Kanthan Pillay. Picture: SUPPLIED
Kanthan Pillay. Picture: SUPPLIED

Capitalist Party founder Kanthan Pillay doesn’t mince his words. Affirmative action is "abhorrent"; the DA — a party he used to support — is a "clusterf**k of note" that is talking about including "constitutional blacks in its line-up"; and DA leader Mmusi Maimane is an "ungrateful little sh*t-head".

It’s a straightforwardness that may be unusual in politics. But, then, so is the party the former YFM CEO launched with little over a month to spare before the May 8 elections. The Capitalist Party (ZACP) — popularly known as the "Purple Cows" — is based around the number 10: 10 leadership members; 10 core principles; 10 plans of action. And not all of the 10 party leaders have met each other in person; they were recruited via social media, and communicate via Skype and Google Hangout.

"This is going to be difficult for many people to wrap their heads around," Pillay says. "The core team of myself, [IT businessman] Neo Kuaho and [legal consultant] Roman Cabanac recruited the rest of the team, primarily by looking across the entire spectrum of business and social media as well, to get a sense of people whose views … resonate with our 10 core principles. So I, for example, have never met Gideon [Joubert] in person. Ditto in the case of Louis Nel, who is in Durban."

It was lack of political choice, and ideas around affirmative action in particular, that pushed Pillay — a firm believer in the principles of meritocracy and equality of opportunity — to strike out and form a new party.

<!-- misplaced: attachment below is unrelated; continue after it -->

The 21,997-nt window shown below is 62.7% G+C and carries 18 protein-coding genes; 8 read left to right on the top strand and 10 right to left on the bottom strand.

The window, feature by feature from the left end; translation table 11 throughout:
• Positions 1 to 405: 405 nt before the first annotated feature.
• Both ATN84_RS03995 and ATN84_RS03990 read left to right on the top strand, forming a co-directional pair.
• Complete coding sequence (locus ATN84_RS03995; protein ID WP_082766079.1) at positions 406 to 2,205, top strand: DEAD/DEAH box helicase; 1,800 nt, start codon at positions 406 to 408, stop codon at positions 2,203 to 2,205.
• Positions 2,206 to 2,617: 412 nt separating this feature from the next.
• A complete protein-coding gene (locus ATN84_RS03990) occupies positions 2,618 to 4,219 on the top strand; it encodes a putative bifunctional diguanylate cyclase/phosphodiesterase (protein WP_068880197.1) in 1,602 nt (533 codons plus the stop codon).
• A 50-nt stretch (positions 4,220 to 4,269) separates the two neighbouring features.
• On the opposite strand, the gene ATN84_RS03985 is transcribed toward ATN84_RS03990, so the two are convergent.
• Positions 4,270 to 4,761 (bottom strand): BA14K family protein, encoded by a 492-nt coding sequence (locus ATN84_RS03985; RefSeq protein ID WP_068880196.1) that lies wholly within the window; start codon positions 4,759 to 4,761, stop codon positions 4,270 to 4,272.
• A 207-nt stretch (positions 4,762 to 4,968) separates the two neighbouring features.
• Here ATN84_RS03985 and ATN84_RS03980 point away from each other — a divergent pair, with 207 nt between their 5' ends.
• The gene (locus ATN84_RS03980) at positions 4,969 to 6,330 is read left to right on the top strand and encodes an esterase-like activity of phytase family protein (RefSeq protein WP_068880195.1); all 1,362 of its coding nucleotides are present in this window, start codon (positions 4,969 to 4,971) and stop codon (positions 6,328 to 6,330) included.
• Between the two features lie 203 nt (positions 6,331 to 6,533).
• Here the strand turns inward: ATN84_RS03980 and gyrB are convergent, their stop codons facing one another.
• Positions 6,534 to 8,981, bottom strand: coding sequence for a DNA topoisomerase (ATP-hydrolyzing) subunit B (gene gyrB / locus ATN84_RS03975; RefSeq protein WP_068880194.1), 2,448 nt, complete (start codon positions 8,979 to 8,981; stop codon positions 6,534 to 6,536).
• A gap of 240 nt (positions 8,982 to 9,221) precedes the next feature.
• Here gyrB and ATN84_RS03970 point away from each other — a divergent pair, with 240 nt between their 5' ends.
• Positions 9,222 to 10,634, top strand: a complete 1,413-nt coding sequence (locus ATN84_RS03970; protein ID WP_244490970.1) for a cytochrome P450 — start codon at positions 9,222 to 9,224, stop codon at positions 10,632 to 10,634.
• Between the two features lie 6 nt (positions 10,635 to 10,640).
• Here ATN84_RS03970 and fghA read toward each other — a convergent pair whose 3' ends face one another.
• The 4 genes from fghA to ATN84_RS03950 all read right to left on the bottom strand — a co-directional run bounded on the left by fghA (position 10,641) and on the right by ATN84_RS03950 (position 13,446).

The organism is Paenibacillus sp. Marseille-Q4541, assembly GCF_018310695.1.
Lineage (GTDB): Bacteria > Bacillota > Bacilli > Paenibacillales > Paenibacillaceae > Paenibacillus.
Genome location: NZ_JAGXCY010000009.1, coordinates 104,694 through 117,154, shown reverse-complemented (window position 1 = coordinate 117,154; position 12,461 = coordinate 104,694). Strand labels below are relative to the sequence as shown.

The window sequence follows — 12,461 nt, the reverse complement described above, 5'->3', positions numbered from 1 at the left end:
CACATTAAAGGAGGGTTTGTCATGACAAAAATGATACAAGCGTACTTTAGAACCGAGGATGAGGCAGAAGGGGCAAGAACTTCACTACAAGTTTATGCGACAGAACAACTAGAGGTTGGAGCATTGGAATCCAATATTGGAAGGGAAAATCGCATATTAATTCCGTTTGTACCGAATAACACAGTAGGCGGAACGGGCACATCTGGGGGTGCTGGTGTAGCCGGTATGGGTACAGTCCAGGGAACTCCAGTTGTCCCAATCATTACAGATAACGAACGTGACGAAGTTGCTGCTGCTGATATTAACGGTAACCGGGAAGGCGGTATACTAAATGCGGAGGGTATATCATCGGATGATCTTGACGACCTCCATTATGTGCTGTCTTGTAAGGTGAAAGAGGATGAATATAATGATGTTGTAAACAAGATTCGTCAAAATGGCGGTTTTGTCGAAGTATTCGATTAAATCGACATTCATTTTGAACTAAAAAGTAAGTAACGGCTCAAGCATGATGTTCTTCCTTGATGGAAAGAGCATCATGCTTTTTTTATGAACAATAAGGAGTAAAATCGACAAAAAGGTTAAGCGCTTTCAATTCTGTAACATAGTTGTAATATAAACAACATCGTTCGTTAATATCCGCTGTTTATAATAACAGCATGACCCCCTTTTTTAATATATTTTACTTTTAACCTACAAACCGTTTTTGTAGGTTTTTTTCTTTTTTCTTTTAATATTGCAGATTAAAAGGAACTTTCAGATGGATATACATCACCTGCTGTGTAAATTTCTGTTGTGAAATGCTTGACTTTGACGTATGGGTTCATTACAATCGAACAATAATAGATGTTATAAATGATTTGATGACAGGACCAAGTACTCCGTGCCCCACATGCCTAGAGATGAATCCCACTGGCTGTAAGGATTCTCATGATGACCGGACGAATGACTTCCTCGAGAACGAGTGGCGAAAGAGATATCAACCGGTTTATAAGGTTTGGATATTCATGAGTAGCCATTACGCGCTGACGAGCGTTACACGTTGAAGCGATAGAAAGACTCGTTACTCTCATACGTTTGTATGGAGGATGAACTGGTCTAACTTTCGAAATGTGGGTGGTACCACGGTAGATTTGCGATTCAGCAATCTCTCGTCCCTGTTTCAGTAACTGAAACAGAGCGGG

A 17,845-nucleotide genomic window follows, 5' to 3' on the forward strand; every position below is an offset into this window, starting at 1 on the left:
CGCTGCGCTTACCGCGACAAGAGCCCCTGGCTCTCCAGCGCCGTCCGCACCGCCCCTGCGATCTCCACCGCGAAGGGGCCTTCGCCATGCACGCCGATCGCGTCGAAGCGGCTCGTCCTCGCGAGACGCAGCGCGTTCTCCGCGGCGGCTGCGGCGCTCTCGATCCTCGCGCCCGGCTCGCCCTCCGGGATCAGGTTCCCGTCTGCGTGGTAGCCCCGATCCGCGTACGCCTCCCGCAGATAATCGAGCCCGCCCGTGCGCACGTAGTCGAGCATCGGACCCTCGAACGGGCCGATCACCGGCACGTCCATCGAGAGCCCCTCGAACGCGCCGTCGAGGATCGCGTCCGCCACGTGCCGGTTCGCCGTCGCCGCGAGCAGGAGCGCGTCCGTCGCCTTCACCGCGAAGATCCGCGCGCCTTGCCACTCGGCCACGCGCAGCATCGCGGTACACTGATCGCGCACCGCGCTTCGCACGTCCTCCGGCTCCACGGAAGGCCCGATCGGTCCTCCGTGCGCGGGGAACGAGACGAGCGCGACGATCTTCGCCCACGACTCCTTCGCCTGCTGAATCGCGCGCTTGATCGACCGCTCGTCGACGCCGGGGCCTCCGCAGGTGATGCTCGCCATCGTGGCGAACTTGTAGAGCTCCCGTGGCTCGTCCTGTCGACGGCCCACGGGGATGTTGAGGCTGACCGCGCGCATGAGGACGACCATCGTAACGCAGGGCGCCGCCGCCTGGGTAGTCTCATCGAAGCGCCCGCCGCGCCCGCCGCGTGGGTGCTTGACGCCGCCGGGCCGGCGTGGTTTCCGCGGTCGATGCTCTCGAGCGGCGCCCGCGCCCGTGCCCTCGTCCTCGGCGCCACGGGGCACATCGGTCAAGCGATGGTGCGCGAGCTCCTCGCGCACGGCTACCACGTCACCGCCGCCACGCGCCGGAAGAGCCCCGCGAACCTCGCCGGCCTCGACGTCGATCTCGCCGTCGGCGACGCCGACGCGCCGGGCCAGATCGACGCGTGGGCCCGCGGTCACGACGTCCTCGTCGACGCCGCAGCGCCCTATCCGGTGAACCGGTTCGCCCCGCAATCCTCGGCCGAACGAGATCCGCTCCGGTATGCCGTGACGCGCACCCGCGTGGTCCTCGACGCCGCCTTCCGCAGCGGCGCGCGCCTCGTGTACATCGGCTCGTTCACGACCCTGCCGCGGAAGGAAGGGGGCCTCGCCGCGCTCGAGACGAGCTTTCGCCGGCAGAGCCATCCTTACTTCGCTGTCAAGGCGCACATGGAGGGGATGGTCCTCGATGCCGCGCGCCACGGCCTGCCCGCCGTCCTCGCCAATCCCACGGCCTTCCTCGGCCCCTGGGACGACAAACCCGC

"The idea right now where you have white kids who have eight As who cannot get into medical school, yet black kids with a 70% pass rate are getting into medical school because the state is imposing a quota — how abhorrent is that?" he asks.

"It’s nuts. The state has decided they’re not ticking the boxes."

I don’t have to justify [promotion of firearm access], do I? I just need to get people to vote for it
Kanthan Pillay

It’s not the only controversial stance the party has taken. In light of the recent mass shootings in Christchurch, New Zealand, and that country’s response to ban automatic firearms, the Purple Cows’ promotion of firearms for self-protection has been met with disbelief.

Pillay makes it clear that he doesn’t own a gun, because he’s never needed to. However, he says: "I have daughters and I do want them to be in a position where, if they happen to be out at night and suddenly end up with a flat tyre in the middle of nowhere, [having] a firearm can mean the difference between life or death.

"We’re not advocating an American-type scenario where any idiot can pick up an assault rifle at a Walmart. If you teach kids at school the safe, competent use of firearms and get them licensed, we’re not giving them guns, we’re teaching them the skill of how to shoot, and when they do become adults — and if they choose to actually carry firearms — they are equipped to do so."

But how does he justify this promotion of firearm access in a country with one of the highest murder rates in the world, alongside high levels of violence in schools?

"I don’t have to justify [it], do I?" he says. "I just need to get people to vote for it."

He continues: "Do we trust the government with our health care? No. Do we trust the government in terms of our personal safety and security? No. Do we trust the government not to actively steal from us? No. Do we trust the government to look after our children? No … But we’re happy to say that this incompetent government must be the only people capable of carrying firearms. Are we serious?"

Pillay is as unequivocal when it comes to the ZACP’s emphasis on the free-market economy. Far from disadvantaging the poor, he believes the market empowers them, and that no country has been pulled out of poverty without capitalism.